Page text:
Syfy Will Turn Arthur C. Clarke's 3001 Into A Miniseries

Illustration for article titled Syfy Will Turn Arthur C. Clarkes em3001/em Into A Miniseries

Syfy is making good on their pledge to return to science fiction drama. The studio has plans to adapt the final book in Arthur C. Clarke's Space Odyssey into a miniseries.

Just a few weeks after Syfy announced production on Arthur C. Clarke's Childhood's End, the network has just dropped another Clarke-centric announcement. Syfy is teaming up with Scott Free Productions and Warner Horizon Television to adapt 3001: The Final Odyssey into a miniseries.

A press release announced the undertaking, saying that, "the 3001 adaptation is being done with the blessing and support of both the Kubrick and Clarke estates."


According to the announcement, Stuart Beattie (Pirates of the Caribbean, Collateral) will write the adaptation and serve as executive producer along with Scott Free's Ridley Scott and David W. Zucker. Clayton Krueger will serve as co-executive producer. Here's the summary Syfy released if you're unfamiliar with the work. Plus, I find that studio summaries sometimes show you where the production heads are at with the creation:

An epic story of a man lost in time, Arthur C. Clarke's final "Odyssey" book resolves the tale that was begun in 2001: A Space Odyssey. Beginning with the discovery of Frank Poole's frozen body, floating in space, 3001: The Final Odysseyoffers an extraordinary range of complex characters with conflicting agendas, stunning visuals, and dark thematic meditations on the final fate of all Humankind.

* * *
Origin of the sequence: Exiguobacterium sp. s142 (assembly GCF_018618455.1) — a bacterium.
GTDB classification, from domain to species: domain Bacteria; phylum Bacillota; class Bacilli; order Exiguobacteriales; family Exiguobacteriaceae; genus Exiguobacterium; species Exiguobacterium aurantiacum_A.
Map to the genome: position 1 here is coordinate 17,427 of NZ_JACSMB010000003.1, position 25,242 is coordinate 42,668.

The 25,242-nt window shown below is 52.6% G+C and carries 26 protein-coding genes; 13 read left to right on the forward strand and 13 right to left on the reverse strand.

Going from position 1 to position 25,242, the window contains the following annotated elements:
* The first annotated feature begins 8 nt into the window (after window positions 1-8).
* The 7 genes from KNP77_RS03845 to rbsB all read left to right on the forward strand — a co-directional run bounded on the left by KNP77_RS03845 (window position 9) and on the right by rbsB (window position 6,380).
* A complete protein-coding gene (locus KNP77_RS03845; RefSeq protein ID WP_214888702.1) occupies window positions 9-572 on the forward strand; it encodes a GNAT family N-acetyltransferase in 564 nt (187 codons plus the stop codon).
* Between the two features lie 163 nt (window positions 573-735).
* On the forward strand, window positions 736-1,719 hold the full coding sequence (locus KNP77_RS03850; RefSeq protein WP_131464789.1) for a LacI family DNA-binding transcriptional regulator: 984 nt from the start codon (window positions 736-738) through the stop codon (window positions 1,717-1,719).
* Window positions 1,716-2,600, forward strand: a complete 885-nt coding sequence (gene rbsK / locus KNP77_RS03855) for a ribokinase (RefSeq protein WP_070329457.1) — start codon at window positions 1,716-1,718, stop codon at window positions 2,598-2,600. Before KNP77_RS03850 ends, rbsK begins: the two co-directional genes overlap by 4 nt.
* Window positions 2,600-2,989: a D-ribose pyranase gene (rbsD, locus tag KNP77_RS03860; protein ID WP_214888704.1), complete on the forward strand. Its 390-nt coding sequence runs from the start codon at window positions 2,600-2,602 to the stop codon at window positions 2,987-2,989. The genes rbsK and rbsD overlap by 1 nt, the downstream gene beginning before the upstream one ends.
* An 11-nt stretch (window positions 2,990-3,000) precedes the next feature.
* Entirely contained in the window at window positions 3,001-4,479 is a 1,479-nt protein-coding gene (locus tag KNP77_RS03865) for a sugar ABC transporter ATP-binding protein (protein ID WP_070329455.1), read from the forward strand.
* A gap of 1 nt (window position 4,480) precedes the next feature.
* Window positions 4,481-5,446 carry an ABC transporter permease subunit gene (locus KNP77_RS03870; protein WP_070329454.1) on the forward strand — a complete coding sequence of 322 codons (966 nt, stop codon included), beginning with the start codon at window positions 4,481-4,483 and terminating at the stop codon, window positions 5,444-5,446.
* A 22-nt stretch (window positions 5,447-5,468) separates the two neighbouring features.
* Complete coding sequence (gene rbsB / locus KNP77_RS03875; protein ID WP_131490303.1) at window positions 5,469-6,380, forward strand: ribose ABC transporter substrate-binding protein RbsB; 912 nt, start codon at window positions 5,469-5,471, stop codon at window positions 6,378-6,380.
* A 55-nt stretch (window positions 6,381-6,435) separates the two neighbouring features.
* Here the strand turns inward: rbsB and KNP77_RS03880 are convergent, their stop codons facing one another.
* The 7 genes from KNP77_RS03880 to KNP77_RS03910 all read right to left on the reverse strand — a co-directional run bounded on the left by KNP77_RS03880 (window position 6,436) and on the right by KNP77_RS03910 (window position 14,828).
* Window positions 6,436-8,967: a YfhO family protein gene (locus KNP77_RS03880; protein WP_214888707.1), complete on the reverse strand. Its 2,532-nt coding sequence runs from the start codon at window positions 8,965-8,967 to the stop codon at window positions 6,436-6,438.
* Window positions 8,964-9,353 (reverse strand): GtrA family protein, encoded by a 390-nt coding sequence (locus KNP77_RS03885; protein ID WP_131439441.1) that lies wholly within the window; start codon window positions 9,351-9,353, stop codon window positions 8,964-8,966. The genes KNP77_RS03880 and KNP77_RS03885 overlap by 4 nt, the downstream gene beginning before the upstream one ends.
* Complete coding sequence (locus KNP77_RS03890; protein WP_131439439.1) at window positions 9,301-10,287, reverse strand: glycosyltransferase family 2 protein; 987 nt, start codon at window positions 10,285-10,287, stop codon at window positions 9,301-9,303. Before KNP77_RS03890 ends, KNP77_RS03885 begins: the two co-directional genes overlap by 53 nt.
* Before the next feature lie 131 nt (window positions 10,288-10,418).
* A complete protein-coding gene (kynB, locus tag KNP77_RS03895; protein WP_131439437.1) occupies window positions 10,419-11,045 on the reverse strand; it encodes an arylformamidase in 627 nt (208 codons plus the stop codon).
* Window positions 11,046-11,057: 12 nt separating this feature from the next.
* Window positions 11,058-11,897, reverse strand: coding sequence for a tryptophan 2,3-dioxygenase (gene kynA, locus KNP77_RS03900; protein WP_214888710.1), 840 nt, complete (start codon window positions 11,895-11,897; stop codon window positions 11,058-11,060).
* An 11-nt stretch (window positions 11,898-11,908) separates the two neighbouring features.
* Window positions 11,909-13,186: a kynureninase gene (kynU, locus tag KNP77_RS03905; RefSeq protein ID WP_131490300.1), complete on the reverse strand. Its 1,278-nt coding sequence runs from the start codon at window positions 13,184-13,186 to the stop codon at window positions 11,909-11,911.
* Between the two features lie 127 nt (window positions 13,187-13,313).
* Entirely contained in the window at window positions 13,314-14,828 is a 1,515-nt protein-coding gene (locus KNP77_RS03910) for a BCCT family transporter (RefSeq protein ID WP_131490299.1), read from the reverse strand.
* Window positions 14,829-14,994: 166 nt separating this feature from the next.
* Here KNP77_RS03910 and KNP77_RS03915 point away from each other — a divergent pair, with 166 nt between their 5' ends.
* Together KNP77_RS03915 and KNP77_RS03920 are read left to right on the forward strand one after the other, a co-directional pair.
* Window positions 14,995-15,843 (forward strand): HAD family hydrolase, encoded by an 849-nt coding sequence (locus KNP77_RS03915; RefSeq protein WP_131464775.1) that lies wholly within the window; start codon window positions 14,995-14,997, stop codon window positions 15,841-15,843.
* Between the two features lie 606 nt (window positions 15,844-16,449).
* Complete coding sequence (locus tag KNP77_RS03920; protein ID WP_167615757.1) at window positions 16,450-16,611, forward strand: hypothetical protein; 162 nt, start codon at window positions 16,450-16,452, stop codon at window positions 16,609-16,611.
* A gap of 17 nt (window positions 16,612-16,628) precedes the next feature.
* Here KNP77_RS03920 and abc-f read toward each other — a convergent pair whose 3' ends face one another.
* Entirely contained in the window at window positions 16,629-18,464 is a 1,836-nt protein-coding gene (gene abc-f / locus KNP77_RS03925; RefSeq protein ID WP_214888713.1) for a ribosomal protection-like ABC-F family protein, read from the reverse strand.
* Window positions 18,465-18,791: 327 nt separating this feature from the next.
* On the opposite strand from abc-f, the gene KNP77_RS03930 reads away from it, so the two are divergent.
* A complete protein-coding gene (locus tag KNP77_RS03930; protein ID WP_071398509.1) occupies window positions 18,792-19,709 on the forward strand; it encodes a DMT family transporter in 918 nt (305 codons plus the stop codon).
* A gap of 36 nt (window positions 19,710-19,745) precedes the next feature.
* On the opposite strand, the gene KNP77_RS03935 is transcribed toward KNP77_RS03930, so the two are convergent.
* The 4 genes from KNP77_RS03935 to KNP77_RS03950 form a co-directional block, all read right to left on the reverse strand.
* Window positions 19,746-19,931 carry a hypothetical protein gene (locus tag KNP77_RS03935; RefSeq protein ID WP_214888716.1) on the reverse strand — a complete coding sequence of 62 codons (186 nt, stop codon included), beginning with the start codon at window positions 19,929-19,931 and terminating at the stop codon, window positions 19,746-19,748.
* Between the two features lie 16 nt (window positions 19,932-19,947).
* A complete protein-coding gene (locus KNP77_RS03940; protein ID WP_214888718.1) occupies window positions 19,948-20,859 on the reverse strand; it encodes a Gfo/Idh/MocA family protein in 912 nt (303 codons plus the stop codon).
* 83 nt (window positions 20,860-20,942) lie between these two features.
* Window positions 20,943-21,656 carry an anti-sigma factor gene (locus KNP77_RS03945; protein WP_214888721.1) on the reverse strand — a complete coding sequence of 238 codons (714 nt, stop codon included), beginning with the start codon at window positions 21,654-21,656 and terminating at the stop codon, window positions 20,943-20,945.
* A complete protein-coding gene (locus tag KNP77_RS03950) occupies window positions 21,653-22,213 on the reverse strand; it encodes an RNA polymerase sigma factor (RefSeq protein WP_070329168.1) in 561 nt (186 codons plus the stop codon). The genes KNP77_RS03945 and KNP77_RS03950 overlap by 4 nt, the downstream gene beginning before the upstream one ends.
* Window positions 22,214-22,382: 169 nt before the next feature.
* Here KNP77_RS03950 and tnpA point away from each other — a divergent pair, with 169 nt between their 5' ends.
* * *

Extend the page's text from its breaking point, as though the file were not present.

Granted, we're assuming most of this is in the super early stages, so we'll have to wait to hear more. Clarke's Space Odyssey series started with 2001: A Space Odyssey (published in 1968). The sequel was titled 2010: Odyssey Two (published in 1982). Both books were made into films in 1968 and 1984, respectively. Next was 2061: Odyssey Three (published in 1987) and then 3001: The Final Odyssey (published in 1997).

Neither 2061 nor 3001 has been filmed, until now. Fingers crossed.


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Dr Emilio Lizardo

SyFy could do a lot worse (and has) than turning into the Arthur C Clarke Channel.